By Bryan Burwell
ST. LOUIS POST-DISPATCH
Friday, Dec. 21 2007
So now on top of everything else that has made this the ultimate season from hell, we have this shocking indignity. The always reserved, completely laid back, 24-7 politically correct superstar wide receiver is caught on camera in a very public, nationally televised, expletive-filled, up-close-and-personal tirade against the embattled head coach that might even make Terrell Owens blush.
Torry Holt never lets you see him sweat. Holt never lets you inside his closely guarded emotional shell. He never drops his guard when the cameras are rolling or quietly whispers his displeasure in strategic off-the-record asides when the lights are dimmed. But on Thursday night with the Rams in the final moments of a 41-24 flameout against the visiting Pittsburgh Steelers, Holt blew his top and lost his cool , and the NFL Network cameras caught him unleashing a vulgar tirade against Scott Linehan.
"It's not a big deal to me," Linehan said.
Linehan has to be the only one who doesn't see it that way. Even when viewed as an isolated incident, the sight of the seven-time Pro Bowl future Hall of Fame receiver publicly going off on his coach is a serious cause for alarm, because Holt is not a showy, T.O. kind of guy. He's full of Southern manners and Midwestern respect for authority.
For Holt to go off on an obscenity-laced rant on Linehan after a failed fourth-and-10 play resulted in a 51-yard interception return for Pittsburgh's final score must be considered one of the surest barometers that this two-year-old experiment with Linehan as an NFL head coach deserves a failing grade.
Yet when taken in the context of this being the third Rams superstar this season to be caught on live television railing against Linehan during a game must be seen as a very loud, very urgent, very serious Code Red alert on his tenuous job security.
This must be the surest sign of all that de facto team owner John Shaw needs to seriously rethink that vote of confidence he issued two weeks ago.
First it was the Steven Jackson tantrum. Then it was the Marc Bulger eye roll. Now it's Holt's X-rated rebuke. What does it say about Linehan's ability to lead this team out of the wilderness when three of his four biggest superstars (Isaac Bruce not included) have shown a complete disregard for his authority as the head coach in such a public manner?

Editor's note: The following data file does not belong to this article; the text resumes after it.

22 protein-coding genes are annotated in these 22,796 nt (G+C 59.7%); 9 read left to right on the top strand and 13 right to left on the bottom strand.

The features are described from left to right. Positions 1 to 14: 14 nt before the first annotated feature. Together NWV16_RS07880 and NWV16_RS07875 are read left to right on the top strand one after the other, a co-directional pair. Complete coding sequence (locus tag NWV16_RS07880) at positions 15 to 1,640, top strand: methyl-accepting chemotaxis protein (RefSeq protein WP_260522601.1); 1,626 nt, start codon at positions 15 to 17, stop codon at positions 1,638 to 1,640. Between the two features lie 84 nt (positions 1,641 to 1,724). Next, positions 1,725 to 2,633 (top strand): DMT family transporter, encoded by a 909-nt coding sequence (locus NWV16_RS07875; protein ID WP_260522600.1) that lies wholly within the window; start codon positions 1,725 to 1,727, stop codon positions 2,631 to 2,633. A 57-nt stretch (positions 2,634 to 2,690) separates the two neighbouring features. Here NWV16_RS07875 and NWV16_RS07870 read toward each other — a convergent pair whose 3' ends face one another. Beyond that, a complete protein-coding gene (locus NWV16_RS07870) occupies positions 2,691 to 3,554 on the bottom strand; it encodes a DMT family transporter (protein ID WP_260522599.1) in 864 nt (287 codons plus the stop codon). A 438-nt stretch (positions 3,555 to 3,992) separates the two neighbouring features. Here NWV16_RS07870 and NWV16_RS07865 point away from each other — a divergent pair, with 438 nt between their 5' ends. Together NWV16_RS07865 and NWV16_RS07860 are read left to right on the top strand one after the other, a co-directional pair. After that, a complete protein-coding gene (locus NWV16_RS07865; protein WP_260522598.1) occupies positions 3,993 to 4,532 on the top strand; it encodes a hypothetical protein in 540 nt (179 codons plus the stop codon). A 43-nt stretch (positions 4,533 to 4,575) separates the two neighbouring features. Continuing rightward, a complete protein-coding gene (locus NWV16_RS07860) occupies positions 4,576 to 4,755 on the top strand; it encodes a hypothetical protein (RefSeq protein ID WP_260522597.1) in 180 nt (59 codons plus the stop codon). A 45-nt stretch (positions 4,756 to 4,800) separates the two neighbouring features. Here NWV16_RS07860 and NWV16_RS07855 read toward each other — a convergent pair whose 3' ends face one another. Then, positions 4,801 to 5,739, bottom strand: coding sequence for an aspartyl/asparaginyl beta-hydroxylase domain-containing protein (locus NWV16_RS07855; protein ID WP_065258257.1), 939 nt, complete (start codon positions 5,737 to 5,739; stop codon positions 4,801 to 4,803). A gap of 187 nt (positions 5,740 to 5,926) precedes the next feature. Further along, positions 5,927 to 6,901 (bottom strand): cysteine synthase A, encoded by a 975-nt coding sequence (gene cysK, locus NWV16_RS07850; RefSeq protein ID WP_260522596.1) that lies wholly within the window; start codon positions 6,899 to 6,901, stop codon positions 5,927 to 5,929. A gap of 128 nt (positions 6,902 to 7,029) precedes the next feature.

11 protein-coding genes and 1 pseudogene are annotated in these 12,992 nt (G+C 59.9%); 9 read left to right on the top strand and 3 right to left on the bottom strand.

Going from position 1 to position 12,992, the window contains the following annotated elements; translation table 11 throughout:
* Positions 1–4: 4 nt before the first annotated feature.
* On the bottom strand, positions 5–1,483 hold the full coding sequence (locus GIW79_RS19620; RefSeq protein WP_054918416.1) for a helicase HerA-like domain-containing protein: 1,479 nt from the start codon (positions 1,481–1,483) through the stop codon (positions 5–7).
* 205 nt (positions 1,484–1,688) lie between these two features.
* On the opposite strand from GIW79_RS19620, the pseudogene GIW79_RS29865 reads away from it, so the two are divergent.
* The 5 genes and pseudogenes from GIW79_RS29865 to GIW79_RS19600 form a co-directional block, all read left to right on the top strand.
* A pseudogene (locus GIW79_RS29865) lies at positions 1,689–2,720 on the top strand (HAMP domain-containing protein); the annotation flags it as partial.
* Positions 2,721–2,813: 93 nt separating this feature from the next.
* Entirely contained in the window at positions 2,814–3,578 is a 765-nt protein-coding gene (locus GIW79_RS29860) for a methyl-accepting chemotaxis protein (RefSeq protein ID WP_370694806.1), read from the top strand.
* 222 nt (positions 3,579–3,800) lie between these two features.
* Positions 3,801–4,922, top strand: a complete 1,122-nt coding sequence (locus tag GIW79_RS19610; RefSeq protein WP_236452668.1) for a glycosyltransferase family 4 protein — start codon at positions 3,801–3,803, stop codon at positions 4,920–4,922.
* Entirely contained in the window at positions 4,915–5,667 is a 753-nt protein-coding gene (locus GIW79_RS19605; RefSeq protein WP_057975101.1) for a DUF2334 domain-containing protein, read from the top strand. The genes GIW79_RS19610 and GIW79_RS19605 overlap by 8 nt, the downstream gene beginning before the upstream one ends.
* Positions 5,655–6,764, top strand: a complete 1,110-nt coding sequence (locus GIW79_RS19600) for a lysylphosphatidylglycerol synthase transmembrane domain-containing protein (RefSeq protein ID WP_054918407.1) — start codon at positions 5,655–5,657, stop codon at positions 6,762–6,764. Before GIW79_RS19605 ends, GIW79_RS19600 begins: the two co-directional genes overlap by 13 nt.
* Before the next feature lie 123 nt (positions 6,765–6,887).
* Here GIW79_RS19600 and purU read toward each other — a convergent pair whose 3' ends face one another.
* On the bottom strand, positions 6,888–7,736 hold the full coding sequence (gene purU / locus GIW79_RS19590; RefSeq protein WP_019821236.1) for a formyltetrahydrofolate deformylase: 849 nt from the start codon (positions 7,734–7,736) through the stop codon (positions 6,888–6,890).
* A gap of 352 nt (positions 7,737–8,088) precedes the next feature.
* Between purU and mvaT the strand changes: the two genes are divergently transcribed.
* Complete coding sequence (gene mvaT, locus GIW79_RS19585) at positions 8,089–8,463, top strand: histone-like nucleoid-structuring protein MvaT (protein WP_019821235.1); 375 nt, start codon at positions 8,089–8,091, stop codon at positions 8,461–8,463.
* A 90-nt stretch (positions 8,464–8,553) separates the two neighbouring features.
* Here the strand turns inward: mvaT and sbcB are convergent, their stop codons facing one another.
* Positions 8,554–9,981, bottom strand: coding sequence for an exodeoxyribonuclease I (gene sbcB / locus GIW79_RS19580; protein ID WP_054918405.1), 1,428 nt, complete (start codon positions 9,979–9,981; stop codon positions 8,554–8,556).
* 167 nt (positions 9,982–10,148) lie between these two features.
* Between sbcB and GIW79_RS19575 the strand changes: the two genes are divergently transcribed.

Amazing. Disturbing. Alarming.
"And that's only the third that's been caught on camera," cracked one locker-room wise guy.
This is why midseason votes of confidence are so worthless, and why Shaw's public show of faith in his coach gets trumped by the three public lack of confidence votes by Holt, Bulger and Jackson.
This is now officially a disaster, as if it wasn't already.
Long before that fourth-quarter rebuke by Holt against Linehan, it was another night of cold, hard marketing research inside the Edward Jones Dome, another night when the football-buying public in St. Louis was trying to send a message to Rams management that it has rebuked the franchise's product.
Last Sunday afternoon, fans spoke loudly by selling their tickets to 30,000 Green Bay Packers fans who traveled from Wisconsin's frozen tundra to witness Brett Favre set an NFL record. And now here they were again Thursday night sending another unavoidable message, this one in the form of a stadium full of Pittsburgh Steelers fans waving bright, yellow Terrible Towels from the lower bowl of the building to the dome's upper reaches.
The biggest noise and the best real emotion the scattered Rams fans showed was when Shaw and his right-hand man, Jay Zygmunt, were introduced during Marshall Faulk's halftime retirement ceremony and were roundly booed.
Shaw stubbornly maintains the organization will stay on this same rocky course no matter what. But there are signs (actually very teeny tiny ones) that Shaw might be finally getting the message. Privately, he is starting to ask the right questions, and inching toward the right conclusion, which is that the way the Rams do business is not working.
This, of course, is a lot like listening to the man who begrudgingly admits he's just a tad bit warm after someone points out that his pants have been on fire for more than an hour.